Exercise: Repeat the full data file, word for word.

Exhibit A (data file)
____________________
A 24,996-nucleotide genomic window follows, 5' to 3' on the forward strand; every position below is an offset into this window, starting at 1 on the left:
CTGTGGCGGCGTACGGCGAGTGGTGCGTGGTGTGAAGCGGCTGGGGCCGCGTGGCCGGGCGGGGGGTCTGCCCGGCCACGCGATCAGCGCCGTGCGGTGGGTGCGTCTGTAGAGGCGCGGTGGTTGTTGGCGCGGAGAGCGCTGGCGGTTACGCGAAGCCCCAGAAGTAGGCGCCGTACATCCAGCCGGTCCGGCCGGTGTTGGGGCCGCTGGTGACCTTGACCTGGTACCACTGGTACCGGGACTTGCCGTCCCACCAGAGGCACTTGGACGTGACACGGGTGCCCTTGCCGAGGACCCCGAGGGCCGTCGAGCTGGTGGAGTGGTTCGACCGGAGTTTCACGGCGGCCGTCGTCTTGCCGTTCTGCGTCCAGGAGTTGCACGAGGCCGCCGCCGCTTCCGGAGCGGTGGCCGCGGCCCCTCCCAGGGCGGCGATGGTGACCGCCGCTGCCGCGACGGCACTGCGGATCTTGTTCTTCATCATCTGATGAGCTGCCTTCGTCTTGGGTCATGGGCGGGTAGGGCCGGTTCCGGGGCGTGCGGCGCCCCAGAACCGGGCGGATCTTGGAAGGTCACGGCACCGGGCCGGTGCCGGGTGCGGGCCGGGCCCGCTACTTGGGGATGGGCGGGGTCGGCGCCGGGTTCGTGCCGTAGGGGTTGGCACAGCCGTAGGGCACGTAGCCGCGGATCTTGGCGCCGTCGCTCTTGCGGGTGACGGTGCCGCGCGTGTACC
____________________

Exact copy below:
A 24,996-nucleotide genomic window follows, 5' to 3' on the forward strand; every position below is an offset into this window, starting at 1 on the left:
CTGTGGCGGCGTACGGCGAGTGGTGCGTGGTGTGAAGCGGCTGGGGCCGCGTGGCCGGGCGGGGGGTCTGCCCGGCCACGCGATCAGCGCCGTGCGGTGGGTGCGTCTGTAGAGGCGCGGTGGTTGTTGGCGCGGAGAGCGCTGGCGGTTACGCGAAGCCCCAGAAGTAGGCGCCGTACATCCAGCCGGTCCGGCCGGTGTTGGGGCCGCTGGTGACCTTGACCTGGTACCACTGGTACCGGGACTTGCCGTCCCACCAGAGGCACTTGGACGTGACACGGGTGCCCTTGCCGAGGACCCCGAGGGCCGTCGAGCTGGTGGAGTGGTTCGACCGGAGTTTCACGGCGGCCGTCGTCTTGCCGTTCTGCGTCCAGGAGTTGCACGAGGCCGCCGCCGCTTCCGGAGCGGTGGCCGCGGCCCCTCCCAGGGCGGCGATGGTGACCGCCGCTGCCGCGACGGCACTGCGGATCTTGTTCTTCATCATCTGATGAGCTGCCTTCGTCTTGGGTCATGGGCGGGTAGGGCCGGTTCCGGGGCGTGCGGCGCCCCAGAACCGGGCGGATCTTGGAAGGTCACGGCACCGGGCCGGTGCCGGGTGCGGGCCGGGCCCGCTACTTGGGGATGGGCGGGGTCGGCGCCGGGTTCGTGCCGTAGGGGTTGGCACAGCCGTAGGGCACGTAGCCGCGGATCTTGGCGCCGTCGCTCTTGCGGGTGACGGTGCCGCGCGTGTACC